Chancellor George Osborne wants more stringent methods in tracking down illegal offshore accounts
Apr 15, 2016 05:33 AM EDT
Chancellor George Osborne has pledged to lift the veil of secrecy of offshore accounts. International criminals and other tax evaders are using these advantage to dodge charges from the law.
The real owners of the said illegal accounts will now have a hard time hiding their true identity as an international deal has been made in sharing information regarding the issue. Law enforcers from Britain, France, Germany, Italy and Spain will get information regarding significant data that would aid in investigating the financial offense as per BT.
Osborne hailed the new breakthrough after attending the International Monetary Fund (IMF) in Washington. Osborne said they are creating a hammer blow against people who illegally hide their tax in the dark corners of the financial system. He added that Britain will constantly work with their European partners for the automatic exchange of personal tax data. The Organization for Economic Co-operation and Development will also develop new rules for a more fair tax regulation on multinationals.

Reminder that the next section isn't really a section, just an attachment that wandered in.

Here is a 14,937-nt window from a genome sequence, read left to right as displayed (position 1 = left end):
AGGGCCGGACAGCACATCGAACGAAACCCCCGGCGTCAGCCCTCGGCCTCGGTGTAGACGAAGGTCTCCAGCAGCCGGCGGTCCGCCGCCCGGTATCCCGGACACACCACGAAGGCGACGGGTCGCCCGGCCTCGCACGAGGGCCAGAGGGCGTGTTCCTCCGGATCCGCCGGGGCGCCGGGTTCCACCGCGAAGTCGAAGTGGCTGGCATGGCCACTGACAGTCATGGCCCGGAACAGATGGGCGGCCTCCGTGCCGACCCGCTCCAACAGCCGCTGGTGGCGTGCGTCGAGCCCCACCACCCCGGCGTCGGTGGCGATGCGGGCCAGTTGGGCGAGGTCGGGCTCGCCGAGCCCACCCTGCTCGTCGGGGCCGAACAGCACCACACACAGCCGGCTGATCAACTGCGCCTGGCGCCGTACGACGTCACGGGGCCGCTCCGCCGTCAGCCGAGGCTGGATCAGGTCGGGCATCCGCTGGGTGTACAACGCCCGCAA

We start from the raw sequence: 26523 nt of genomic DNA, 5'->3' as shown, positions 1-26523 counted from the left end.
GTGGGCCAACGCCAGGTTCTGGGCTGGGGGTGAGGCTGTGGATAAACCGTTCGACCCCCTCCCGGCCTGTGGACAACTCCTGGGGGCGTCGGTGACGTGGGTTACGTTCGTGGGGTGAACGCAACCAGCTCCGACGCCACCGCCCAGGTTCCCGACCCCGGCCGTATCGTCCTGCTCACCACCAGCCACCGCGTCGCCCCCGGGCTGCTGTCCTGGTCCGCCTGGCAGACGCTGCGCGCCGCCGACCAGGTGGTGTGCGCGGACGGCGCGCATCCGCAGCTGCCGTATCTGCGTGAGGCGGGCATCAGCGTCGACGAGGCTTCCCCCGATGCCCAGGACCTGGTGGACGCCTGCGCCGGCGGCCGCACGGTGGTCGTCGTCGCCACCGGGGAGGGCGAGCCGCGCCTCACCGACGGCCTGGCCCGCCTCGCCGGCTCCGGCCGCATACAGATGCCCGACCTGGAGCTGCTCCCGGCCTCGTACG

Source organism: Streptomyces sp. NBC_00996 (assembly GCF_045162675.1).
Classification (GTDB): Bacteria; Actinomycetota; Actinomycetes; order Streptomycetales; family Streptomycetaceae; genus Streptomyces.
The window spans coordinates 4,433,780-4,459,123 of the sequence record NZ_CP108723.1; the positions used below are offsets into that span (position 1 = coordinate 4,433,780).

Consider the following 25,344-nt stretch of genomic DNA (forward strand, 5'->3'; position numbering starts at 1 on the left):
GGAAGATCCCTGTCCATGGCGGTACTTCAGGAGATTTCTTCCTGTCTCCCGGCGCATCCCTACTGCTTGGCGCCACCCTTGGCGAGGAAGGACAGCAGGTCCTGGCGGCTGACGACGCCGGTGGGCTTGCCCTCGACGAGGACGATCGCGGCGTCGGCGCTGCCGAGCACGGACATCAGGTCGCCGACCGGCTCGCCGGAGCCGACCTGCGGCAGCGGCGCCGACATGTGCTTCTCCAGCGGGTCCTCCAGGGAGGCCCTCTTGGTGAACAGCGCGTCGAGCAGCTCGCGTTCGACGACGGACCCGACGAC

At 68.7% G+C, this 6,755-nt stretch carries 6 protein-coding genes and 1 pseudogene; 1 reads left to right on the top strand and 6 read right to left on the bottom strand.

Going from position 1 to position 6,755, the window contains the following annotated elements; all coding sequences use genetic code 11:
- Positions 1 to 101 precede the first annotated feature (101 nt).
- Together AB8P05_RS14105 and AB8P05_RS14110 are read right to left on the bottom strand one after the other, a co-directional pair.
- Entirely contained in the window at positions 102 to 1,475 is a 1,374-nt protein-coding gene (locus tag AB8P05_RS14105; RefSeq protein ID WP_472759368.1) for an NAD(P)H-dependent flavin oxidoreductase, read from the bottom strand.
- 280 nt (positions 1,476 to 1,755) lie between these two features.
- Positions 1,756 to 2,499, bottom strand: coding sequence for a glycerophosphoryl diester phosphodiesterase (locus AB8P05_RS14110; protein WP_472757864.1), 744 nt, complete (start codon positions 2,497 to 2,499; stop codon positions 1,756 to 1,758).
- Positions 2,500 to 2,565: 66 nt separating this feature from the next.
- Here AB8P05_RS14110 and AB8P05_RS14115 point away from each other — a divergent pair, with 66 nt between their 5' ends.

Osborne flaunted that since then countries have always followed their example. The Chancellor now wants Britain and its Europe counterparts to take the lead in creating transparencies which he sees to be beneficial to companies and citizens. Osborne also reiterated the importance of teamwork, saying no country can handle the issue of tax evasion not even Britain.
As reported by Politics Home, Osborne said that Britain will work with their major European partners to find out who really owns the secretive shell companies and trusts that have been used as conduits for evading tax, laundering money and benefitting from corruption.
According to The Guardian, the secretary general for the European co-operation and Development, Ángel Gurría, said that there should be no room for complacency when it comes to the issue of cracking down tax evaders.
These actions have been a follow up on the recent exposure on Panama's offshore accounts to which Osborne and Prime Minister David Cameron have revealed the details of their private finances two weeks before the said issue.